Lesson 3: Ten Things We'd Like to Tell Every New Philanthropist

Lesson #3 - "I need to be careful to not let the non-profit get too dependent on my contributions"

Logically, how does discontinuing funding to a non-profit make them more "independent" or "less dependent"? There is a reality for most non-profits - they depend on funders (corporate, individual, public) for some or much of their revenue. To the degree that they have fee-for-service, or earned income revenue streams, they can become less dependent on philanthropic sources of funding. But discontinuing their funding is not an action that prevents or reduces their dependency per se. If a funder wants to improve a non-profit's independence and long-term sustainability, they can focus on capacity building, longer-term and bigger grants, investing in outcomes systems, etc.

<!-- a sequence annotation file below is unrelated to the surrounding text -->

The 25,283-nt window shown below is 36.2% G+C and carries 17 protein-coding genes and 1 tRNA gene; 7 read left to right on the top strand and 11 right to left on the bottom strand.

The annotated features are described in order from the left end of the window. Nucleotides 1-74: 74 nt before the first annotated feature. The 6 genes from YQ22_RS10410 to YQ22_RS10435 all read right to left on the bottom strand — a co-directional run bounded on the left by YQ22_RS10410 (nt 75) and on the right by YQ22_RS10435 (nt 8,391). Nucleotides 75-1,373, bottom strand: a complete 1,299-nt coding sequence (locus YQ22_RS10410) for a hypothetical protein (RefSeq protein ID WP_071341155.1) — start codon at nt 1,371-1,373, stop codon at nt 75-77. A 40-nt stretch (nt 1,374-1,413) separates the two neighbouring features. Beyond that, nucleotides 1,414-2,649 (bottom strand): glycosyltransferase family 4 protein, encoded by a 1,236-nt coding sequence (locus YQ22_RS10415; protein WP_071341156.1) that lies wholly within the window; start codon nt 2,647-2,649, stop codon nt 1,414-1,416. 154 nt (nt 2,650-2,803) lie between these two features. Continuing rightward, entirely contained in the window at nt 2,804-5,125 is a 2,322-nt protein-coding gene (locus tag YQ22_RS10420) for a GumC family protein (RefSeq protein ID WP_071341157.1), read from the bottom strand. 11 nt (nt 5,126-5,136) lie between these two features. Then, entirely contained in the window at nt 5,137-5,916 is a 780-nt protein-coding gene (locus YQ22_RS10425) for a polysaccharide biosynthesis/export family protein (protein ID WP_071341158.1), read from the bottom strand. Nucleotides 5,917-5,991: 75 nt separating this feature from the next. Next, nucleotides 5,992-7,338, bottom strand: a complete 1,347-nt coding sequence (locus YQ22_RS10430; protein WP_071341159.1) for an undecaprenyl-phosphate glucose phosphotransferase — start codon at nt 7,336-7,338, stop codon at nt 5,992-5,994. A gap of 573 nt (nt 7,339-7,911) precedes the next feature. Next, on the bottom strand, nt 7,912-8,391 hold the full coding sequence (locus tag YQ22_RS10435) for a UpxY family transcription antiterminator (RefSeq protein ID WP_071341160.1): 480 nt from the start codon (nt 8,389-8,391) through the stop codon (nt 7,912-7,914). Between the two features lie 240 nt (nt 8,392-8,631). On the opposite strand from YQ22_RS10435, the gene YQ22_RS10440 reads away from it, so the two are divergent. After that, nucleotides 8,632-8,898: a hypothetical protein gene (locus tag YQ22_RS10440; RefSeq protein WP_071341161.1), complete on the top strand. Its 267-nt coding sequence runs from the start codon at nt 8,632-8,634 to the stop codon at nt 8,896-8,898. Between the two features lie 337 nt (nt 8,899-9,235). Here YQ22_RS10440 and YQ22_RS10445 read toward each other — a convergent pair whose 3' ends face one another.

On a related topic - sometimes funders / philanthropists will be less likely to give to a non-profit with a strong net asset position, because "they are already financially strong enough and some other org needs my money more." Yes, there is such a thing as too cash rich (e.g. more than 1-2 year's annual budget amount held in Net Assets), but a non-profit's net assets are its working capital, its investment capital, its buffer against the ups and downs of running any organization. It's not money "just sitting around, doing nothing."

by Paul Shoemaker

Find more from Paul Shoemaker and SVP/Seattle here.

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Posted at 1:00 AM, Dec 26, 2008 in Philanthropic Strategy | Permalink | Comment